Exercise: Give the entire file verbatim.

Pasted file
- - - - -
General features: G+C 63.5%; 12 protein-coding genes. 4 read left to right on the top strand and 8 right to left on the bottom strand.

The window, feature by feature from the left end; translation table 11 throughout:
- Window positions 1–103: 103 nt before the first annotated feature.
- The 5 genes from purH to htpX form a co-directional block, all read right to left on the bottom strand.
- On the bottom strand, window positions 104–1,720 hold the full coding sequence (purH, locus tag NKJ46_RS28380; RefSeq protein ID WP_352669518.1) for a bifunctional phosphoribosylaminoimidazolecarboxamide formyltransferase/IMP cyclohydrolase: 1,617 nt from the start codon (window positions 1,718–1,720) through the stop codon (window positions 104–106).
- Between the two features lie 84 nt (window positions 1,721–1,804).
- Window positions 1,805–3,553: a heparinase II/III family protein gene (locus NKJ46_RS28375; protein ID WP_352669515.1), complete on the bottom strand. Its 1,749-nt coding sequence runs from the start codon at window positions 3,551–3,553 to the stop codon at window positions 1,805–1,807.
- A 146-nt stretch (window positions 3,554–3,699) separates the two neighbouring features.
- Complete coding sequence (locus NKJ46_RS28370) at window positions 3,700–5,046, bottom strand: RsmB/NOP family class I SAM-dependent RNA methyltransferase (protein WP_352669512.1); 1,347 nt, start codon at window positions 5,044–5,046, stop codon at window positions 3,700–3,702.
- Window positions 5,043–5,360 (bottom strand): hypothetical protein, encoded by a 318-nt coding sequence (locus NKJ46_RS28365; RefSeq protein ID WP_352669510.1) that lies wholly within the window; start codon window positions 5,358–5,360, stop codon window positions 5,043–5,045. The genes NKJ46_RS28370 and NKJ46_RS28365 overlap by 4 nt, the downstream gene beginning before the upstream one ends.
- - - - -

General features: G+C 63.5%; 12 protein-coding genes. 4 read left to right on the top strand and 8 right to left on the bottom strand.

The window, feature by feature from the left end; translation table 11 throughout:
- Window positions 1–103: 103 nt before the first annotated feature.
- The 5 genes from purH to htpX form a co-directional block, all read right to left on the bottom strand.
- On the bottom strand, window positions 104–1,720 hold the full coding sequence (purH, locus tag NKJ46_RS28380; RefSeq protein ID WP_352669518.1) for a bifunctional phosphoribosylaminoimidazolecarboxamide formyltransferase/IMP cyclohydrolase: 1,617 nt from the start codon (window positions 1,718–1,720) through the stop codon (window positions 104–106).
- Between the two features lie 84 nt (window positions 1,721–1,804).
- Window positions 1,805–3,553: a heparinase II/III family protein gene (locus NKJ46_RS28375; protein ID WP_352669515.1), complete on the bottom strand. Its 1,749-nt coding sequence runs from the start codon at window positions 3,551–3,553 to the stop codon at window positions 1,805–1,807.
- A 146-nt stretch (window positions 3,554–3,699) separates the two neighbouring features.
- Complete coding sequence (locus NKJ46_RS28370) at window positions 3,700–5,046, bottom strand: RsmB/NOP family class I SAM-dependent RNA methyltransferase (protein WP_352669512.1); 1,347 nt, start codon at window positions 5,044–5,046, stop codon at window positions 3,700–3,702.
- Window positions 5,043–5,360 (bottom strand): hypothetical protein, encoded by a 318-nt coding sequence (locus NKJ46_RS28365; RefSeq protein ID WP_352669510.1) that lies wholly within the window; start codon window positions 5,358–5,360, stop codon window positions 5,043–5,045. The genes NKJ46_RS28370 and NKJ46_RS28365 overlap by 4 nt, the downstream gene beginning before the upstream one ends.